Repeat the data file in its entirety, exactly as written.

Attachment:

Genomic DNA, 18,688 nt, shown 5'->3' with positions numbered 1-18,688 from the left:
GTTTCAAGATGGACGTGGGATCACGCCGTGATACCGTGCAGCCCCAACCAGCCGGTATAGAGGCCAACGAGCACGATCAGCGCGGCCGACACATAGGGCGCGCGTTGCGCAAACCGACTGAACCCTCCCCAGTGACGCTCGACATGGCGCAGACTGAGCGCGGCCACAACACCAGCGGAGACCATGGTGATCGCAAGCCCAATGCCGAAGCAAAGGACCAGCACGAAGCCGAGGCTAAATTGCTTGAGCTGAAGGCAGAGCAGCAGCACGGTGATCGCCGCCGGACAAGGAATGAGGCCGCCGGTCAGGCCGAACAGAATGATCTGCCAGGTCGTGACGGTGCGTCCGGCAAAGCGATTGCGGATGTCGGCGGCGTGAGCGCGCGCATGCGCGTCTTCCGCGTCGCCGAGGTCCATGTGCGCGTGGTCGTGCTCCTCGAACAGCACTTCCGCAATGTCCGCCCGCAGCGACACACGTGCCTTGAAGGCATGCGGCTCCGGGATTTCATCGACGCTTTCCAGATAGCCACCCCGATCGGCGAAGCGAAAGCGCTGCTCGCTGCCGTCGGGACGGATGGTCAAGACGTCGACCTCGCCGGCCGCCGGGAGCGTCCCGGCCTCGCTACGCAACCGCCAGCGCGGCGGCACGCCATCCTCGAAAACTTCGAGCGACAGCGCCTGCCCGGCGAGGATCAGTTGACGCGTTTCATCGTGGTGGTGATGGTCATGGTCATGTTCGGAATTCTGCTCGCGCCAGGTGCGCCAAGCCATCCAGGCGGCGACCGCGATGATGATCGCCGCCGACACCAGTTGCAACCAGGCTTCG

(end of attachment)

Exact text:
Genomic DNA, 18,688 nt, shown 5'->3' with positions numbered 1-18,688 from the left:
GTTTCAAGATGGACGTGGGATCACGCCGTGATACCGTGCAGCCCCAACCAGCCGGTATAGAGGCCAACGAGCACGATCAGCGCGGCCGACACATAGGGCGCGCGTTGCGCAAACCGACTGAACCCTCCCCAGTGACGCTCGACATGGCGCAGACTGAGCGCGGCCACAACACCAGCGGAGACCATGGTGATCGCAAGCCCAATGCCGAAGCAAAGGACCAGCACGAAGCCGAGGCTAAATTGCTTGAGCTGAAGGCAGAGCAGCAGCACGGTGATCGCCGCCGGACAAGGAATGAGGCCGCCGGTCAGGCCGAACAGAATGATCTGCCAGGTCGTGACGGTGCGTCCGGCAAAGCGATTGCGGATGTCGGCGGCGTGAGCGCGCGCATGCGCGTCTTCCGCGTCGCCGAGGTCCATGTGCGCGTGGTCGTGCTCCTCGAACAGCACTTCCGCAATGTCCGCCCGCAGCGACACACGTGCCTTGAAGGCATGCGGCTCCGGGATTTCATCGACGCTTTCCAGATAGCCACCCCGATCGGCGAAGCGAAAGCGCTGCTCGCTGCCGTCGGGACGGATGGTCAAGACGTCGACCTCGCCGGCCGCCGGGAGCGTCCCGGCCTCGCTACGCAACCGCCAGCGCGGCGGCACGCCATCCTCGAAAACTTCGAGCGACAGCGCCTGCCCGGCGAGGATCAGTTGACGCGTTTCATCGTGGTGGTGATGGTCATGGTCATGTTCGGAATTCTGCTCGCGCCAGGTGCGCCAAGCCATCCAGGCGGCGACCGCGATGATGATCGCCGCCGACACCAGTTGCAACCAGGCTTCG